'One' more dance

Maya Amitai describes her experience working with Rita as "perfect," adding that "it's been a long time since I had this much fun in rehearsals."

By NATHAN BURSTEIN
June 25, 2006 09:57
2 minute read.
maya amitai 88 298

maya amitai 88 298. (photo credit: Nathan Burstein)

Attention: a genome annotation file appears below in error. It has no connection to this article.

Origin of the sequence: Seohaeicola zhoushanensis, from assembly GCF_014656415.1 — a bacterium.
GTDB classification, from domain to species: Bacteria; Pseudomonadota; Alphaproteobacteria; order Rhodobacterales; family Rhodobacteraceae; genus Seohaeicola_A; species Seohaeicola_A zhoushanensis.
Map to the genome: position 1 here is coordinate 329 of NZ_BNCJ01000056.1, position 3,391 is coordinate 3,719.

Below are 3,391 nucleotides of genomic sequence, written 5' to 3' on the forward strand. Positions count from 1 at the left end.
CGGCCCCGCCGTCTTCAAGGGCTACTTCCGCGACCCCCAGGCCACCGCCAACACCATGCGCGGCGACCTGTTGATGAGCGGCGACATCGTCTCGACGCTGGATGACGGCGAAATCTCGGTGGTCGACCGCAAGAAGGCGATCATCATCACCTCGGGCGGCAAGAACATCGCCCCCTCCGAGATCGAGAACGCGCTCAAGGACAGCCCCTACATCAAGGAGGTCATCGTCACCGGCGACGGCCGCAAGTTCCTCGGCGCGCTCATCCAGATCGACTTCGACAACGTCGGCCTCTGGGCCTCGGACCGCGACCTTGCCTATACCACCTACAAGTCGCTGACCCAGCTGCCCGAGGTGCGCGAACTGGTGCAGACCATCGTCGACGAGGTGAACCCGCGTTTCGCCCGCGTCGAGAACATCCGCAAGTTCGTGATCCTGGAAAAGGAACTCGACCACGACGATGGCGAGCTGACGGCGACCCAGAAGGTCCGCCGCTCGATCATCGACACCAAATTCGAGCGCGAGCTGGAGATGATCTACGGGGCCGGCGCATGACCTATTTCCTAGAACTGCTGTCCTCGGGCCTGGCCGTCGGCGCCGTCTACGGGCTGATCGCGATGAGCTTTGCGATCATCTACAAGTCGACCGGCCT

Maya Amitai already had plans to perform at dance auditions in Europe when she got the call about Nolad Lirkod (Born to Dance), the hit TV dance competition that made her a familiar face, if not quite a star, earlier this year. The 21-year-old dancer from Jerusalem found another reason to stay in Israel this spring when she was added to the list of dancers who will perform alongside pop diva Rita at "One," the anticipated song-and-dance extravaganza that opens next week in Tel Aviv. Now a resident of Tel Aviv, Amitai describes her experience working with Rita as "perfect," adding that "it's been a long time since I had this much fun in rehearsals." That's a good thing, because most of her life these days is taken up by rehearsals, with the Nolad Lirkod runner-up spending eight hours a day, six days a week since April getting ready for the concert series. That grueling scheduling just became even more brutal, with the dancer now working up to 12 hours a day on the Rita show - in addition to her normal job teaching Pilates and dance at a Tel Aviv fitness club. But she wasn't too tired on a Sunday night last month to head out to a Tel Aviv club in support of one of her newest friends, the singer and television personality Michal Amdurski, who was launching her nightly behind-the-scenes program about Ha'alufa, the HOT 3 soap opera which began airing earlier this year. Amdurksi, of course, created something of a national catchphrase during the run of Nolad Lirkod by telling contestants, including Amitai, that they had performed "big time!" in their last dance. Pretty but unassuming, the curly-haired Amitai remained just one in a crowd at the Ha'alufa event - that is, predictably, until people starting dancing. She says she now feels other people's eyes on her when she goes out clubbing with friends, and says she sometimes feels frustrated by people who assume she has a "high opinion of [herself] because I was on TV." "It's a bit offensive," she says, sitting in a Tel Aviv coffee shop, "because I don't think I'm any better just because they weren't there." With "One," Amitai joins a growing number of Israeli reality performers who've parlayed their initial television success into something longer term. She'll be joined in the show by Or Kahlon, Nolad Lirkod's 18-year-old winner, and says the two have remained friendly in the months since the show ended. Working with Rita has been "an honor," she says. Both performers served in the army as entertainers, and Amitai says her work with the 44-year-old singer has been an inspiration. "Rita is absolutely amazing, she is such a talent," she says. "She can do everything - she can dance, I don't have to tell you she can sing amazingly. [But] she's very modest and warm, and very nice to work with." Dance, Amitai says, remains an "impossible" way to make a living in Israel, though she says she's been given new hope by Rita's first-of-its-kind series. She doesn't have anything lined up for after "One" finishes in August, but says she's now more optimistic about finding something at home. "If I didn't have anything else to look for here [in dance], I would go," she says. "But now I feel more like I'll find something interesting." - N.B.


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